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Empty calories

I had an interesting conversation today with Lisa Hannam, the health editor of Glow magazine, based in Toronto Canada.

I explained the nutrient signaling hypothesis, a new model for the the inflammatory effects of food. The basic idea is that foods that encourage the growth of harmful microbes are recognized by the immune system and serve an early warning (pro-inflammatory) signaling function. On the flip side: foods that inhibit the growth of harmful microbes have evolved an anti-inflammatory immune signaling function.

Lisa Hannam asked me what the take home message would be for her readers. On reflection, I realized we should redefine what “empty calories” really means. Empty calories are, of course, the absence of nutritional value in junk food.  In light of the nutrient signaling model, “empty calories” are better recognized as nothing but fuel for the growth of harmful bacteria. These foods are bad for us because they result in harmful changes to the microbiota. Many saturated fats and simple sugars fall in this category.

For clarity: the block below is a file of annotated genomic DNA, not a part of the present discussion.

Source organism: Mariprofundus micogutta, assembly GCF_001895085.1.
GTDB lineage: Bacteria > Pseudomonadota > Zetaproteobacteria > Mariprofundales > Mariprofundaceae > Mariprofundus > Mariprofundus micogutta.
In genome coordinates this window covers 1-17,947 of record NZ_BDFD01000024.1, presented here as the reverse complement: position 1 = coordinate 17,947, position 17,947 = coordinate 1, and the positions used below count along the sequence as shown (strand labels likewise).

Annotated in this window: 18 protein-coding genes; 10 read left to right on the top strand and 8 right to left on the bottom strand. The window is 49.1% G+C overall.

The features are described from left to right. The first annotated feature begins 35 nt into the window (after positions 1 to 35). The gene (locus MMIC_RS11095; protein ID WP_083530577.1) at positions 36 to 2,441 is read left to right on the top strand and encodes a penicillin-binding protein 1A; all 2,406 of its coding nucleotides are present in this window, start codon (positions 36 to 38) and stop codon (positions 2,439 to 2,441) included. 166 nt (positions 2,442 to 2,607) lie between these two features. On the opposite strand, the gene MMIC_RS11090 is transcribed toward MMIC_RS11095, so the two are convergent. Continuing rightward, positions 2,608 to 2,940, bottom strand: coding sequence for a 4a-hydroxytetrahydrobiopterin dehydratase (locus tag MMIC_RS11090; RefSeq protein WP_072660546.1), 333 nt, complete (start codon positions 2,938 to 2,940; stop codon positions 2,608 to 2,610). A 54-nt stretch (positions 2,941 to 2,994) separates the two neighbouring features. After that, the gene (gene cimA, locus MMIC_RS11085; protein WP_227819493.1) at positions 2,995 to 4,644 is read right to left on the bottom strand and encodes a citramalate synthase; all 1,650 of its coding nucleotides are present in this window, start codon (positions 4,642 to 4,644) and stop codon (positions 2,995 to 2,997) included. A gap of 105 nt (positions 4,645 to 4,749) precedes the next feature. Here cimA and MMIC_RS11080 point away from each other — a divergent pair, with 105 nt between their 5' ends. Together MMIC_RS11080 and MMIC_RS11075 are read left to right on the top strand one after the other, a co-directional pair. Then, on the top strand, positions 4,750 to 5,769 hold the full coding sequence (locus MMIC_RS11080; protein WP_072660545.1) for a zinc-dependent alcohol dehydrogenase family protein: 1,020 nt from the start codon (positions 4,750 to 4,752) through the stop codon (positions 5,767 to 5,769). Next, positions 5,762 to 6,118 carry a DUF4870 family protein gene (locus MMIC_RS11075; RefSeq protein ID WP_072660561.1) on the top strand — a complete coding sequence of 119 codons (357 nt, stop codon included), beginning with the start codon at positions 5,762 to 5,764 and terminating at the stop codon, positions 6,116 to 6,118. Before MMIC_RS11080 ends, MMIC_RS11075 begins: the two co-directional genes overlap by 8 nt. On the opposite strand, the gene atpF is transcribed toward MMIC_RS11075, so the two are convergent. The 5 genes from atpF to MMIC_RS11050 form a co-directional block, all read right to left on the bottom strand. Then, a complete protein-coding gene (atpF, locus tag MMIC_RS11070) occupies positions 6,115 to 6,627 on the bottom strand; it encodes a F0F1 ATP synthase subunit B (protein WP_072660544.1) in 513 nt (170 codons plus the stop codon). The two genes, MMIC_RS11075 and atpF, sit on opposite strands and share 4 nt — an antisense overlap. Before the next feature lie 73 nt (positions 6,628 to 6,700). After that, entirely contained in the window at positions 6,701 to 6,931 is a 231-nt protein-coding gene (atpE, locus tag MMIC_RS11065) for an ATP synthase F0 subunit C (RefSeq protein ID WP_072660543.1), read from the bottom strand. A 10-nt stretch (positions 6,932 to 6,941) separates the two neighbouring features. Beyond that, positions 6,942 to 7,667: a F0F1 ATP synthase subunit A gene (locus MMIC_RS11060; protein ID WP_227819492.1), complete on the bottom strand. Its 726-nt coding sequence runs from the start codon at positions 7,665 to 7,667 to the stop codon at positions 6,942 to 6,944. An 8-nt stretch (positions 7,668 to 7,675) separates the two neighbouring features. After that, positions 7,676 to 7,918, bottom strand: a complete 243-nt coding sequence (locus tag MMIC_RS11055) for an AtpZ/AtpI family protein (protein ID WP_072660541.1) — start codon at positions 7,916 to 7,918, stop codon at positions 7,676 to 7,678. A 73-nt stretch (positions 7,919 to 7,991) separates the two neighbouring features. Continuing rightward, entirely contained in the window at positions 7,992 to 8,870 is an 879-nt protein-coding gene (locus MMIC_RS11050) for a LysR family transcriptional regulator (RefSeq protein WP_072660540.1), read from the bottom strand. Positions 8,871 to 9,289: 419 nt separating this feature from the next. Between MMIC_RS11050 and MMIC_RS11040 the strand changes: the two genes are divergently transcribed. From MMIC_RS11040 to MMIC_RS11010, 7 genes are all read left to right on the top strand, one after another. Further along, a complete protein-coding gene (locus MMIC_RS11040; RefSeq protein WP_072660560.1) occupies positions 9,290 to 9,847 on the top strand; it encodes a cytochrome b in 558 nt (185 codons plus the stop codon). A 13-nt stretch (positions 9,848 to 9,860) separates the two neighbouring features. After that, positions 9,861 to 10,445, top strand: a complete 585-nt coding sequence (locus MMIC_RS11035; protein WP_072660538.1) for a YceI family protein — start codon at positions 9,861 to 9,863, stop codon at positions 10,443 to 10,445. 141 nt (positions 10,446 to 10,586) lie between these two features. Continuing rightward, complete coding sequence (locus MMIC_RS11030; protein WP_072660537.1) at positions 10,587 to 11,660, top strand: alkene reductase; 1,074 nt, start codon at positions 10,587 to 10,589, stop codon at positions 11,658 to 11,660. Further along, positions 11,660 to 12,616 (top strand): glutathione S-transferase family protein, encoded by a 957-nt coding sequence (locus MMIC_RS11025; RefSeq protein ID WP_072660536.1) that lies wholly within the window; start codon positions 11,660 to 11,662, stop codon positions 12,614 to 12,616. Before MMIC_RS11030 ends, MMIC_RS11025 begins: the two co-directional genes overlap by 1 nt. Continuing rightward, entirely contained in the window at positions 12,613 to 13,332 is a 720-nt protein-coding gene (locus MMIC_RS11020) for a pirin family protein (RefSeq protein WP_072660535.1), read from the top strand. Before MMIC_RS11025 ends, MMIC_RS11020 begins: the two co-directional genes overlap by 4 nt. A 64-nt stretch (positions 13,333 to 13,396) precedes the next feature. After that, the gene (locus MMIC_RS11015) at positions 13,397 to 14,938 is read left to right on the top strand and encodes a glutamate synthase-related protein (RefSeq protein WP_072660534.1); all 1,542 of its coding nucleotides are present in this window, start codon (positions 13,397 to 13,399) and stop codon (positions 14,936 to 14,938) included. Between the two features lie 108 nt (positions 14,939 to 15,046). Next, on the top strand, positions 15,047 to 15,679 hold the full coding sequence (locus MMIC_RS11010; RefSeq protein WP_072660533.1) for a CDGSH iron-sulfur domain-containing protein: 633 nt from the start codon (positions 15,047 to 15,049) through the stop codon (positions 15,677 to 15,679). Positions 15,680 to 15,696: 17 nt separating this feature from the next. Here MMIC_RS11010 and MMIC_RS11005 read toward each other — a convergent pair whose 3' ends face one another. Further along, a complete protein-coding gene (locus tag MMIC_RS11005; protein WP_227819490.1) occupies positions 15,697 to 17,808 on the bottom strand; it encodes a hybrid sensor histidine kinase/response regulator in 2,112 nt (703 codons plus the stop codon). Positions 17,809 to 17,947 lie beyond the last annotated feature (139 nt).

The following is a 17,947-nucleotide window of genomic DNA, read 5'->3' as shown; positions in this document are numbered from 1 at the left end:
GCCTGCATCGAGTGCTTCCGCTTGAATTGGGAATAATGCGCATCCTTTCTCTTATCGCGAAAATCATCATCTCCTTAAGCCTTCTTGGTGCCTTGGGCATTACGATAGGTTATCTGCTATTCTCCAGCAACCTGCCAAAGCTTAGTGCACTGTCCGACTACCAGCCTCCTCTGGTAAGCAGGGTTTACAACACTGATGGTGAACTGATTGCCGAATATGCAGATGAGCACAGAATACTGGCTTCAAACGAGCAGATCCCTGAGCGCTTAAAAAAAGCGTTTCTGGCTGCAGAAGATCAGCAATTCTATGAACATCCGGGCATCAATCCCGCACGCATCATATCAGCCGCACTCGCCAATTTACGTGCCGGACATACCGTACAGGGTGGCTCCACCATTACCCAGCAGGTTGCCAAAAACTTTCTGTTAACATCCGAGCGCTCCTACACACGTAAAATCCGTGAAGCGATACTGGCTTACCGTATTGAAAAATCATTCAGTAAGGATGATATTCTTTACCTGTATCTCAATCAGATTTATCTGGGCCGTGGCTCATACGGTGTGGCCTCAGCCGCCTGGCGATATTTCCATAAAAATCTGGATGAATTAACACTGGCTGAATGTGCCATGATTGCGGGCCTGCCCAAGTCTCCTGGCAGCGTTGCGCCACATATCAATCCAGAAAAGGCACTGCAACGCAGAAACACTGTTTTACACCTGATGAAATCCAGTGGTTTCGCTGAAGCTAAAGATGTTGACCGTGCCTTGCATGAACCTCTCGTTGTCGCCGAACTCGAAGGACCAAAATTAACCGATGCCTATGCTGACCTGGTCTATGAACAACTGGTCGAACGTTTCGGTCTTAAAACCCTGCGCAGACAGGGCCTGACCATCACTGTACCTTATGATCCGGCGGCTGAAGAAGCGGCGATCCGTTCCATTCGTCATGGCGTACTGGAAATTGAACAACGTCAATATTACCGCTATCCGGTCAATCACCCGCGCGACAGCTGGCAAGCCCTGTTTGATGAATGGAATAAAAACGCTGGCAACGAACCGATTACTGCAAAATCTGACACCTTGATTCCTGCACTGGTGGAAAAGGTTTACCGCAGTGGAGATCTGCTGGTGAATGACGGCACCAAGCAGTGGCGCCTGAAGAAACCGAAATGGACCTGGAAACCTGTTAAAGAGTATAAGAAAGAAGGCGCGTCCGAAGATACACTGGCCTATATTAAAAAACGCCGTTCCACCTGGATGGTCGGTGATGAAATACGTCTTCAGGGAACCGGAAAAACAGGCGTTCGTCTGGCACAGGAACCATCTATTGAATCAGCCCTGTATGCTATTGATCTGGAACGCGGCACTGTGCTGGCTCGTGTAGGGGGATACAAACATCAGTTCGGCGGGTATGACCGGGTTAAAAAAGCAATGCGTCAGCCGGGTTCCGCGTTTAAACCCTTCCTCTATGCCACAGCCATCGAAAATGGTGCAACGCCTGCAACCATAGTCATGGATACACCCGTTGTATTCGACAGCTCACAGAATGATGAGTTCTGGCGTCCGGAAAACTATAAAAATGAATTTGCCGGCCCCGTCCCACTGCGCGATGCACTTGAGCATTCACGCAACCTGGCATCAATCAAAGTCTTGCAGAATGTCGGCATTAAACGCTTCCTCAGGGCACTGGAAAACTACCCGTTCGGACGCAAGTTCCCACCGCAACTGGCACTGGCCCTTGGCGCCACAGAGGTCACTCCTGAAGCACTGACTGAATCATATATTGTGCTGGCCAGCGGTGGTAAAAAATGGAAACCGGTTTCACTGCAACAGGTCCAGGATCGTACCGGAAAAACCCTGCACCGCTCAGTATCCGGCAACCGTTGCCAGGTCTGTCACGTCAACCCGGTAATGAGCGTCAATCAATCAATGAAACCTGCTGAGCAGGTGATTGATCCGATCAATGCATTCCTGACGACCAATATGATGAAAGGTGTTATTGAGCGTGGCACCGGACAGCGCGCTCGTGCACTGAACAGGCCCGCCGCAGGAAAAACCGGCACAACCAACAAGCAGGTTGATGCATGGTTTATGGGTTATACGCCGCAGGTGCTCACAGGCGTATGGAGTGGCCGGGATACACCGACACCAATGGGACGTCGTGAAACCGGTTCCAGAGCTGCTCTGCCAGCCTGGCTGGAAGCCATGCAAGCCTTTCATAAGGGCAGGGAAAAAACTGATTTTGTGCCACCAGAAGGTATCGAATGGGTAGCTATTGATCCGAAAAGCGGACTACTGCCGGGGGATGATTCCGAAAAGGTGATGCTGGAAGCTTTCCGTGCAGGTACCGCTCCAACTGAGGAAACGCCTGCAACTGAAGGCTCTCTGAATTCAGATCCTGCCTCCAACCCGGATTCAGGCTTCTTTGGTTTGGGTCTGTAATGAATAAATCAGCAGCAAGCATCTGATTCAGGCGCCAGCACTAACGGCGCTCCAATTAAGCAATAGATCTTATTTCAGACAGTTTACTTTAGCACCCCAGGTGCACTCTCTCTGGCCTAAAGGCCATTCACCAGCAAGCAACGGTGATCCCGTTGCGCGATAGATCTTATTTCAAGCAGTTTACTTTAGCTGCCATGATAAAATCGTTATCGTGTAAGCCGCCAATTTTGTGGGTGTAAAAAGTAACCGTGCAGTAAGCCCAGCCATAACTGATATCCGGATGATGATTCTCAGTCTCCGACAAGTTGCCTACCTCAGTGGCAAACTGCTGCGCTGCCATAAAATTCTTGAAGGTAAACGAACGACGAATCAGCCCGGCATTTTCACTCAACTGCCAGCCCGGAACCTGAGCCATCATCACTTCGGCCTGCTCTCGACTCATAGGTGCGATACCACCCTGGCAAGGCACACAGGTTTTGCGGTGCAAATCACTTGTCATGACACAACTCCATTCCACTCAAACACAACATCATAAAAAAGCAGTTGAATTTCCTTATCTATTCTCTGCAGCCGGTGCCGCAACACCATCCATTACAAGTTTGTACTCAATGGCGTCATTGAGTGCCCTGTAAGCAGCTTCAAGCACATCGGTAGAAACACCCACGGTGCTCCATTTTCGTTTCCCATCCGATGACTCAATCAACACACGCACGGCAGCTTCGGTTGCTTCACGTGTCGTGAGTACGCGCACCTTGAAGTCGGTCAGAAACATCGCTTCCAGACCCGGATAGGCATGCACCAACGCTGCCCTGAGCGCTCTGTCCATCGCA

Healthy diets, resulting in healthy microbiota and a healthy immune system require food that counteracts the growth of harmful bugs.  “Healthy” nutrients are generally foods with antimicrobial properties; these inihbit the growth of pathogens and pathobionts (opportunistic pathogens). Antimicrobial nutrients include omega-3 fatty acids, complex carbohydrates, and polyphenols in fruits and berries.

We need anti-microbial nutrients to discourage the overgrowth of harmful bacteria. Recent evidence suggests that nutrients with antimicrobial effects can also have prebiotic effects, stimulating beneficial bacterial growth. So, the best, healthiest, foods probably have both properties: inhibition of harmful microbes and (not coincidentally) fertilizer for the growth of beneficial bacteria. We might need a new term like antimicrobial prebiotic (AMP) or probiomic to describe this dualistic beneficial effect.

So eat with an eye towards both prebiotic and antimicrobial properties in your food! Luckily, many delicious foods have these properties including chocolate, red wine, broccoli, apples, citrus, and chile and curry spices!

Bon Appetit!

Joe Alcock

Categories: Uncategorized

Joe Alcock

Emergency Physician, Educator, Researcher, interested in the microbiome, evolution, and medicine

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